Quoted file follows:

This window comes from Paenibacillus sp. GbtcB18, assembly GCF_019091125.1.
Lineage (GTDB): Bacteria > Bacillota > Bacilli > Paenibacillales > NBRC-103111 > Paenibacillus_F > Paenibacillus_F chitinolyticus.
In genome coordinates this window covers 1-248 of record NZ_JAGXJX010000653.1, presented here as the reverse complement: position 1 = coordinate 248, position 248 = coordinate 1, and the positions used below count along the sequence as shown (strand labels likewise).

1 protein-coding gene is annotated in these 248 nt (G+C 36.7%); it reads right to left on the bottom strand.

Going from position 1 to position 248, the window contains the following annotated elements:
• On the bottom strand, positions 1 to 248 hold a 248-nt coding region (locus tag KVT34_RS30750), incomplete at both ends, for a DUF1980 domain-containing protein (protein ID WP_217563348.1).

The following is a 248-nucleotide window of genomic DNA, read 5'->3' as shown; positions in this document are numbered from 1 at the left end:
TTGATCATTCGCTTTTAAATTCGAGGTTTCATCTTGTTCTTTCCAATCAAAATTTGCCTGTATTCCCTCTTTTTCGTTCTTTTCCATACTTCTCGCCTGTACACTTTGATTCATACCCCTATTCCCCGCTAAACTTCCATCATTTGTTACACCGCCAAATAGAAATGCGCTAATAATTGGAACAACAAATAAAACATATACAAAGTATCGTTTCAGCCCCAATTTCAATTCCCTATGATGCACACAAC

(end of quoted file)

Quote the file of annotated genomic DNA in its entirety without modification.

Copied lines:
This window comes from Paenibacillus sp. GbtcB18, assembly GCF_019091125.1.
Lineage (GTDB): Bacteria > Bacillota > Bacilli > Paenibacillales > NBRC-103111 > Paenibacillus_F > Paenibacillus_F chitinolyticus.
In genome coordinates this window covers 1-248 of record NZ_JAGXJX010000653.1, presented here as the reverse complement: position 1 = coordinate 248, position 248 = coordinate 1, and the positions used below count along the sequence as shown (strand labels likewise).

1 protein-coding gene is annotated in these 248 nt (G+C 36.7%); it reads right to left on the bottom strand.

Going from position 1 to position 248, the window contains the following annotated elements:
• On the bottom strand, positions 1 to 248 hold a 248-nt coding region (locus tag KVT34_RS30750), incomplete at both ends, for a DUF1980 domain-containing protein (protein ID WP_217563348.1).

The following is a 248-nucleotide window of genomic DNA, read 5'->3' as shown; positions in this document are numbered from 1 at the left end:
TTGATCATTCGCTTTTAAATTCGAGGTTTCATCTTGTTCTTTCCAATCAAAATTTGCCTGTATTCCCTCTTTTTCGTTCTTTTCCATACTTCTCGCCTGTACACTTTGATTCATACCCCTATTCCCCGCTAAACTTCCATCATTTGTTACACCGCCAAATAGAAATGCGCTAATAATTGGAACAACAAATAAAACATATACAAAGTATCGTTTCAGCCCCAATTTCAATTCCCTATGATGCACACAAC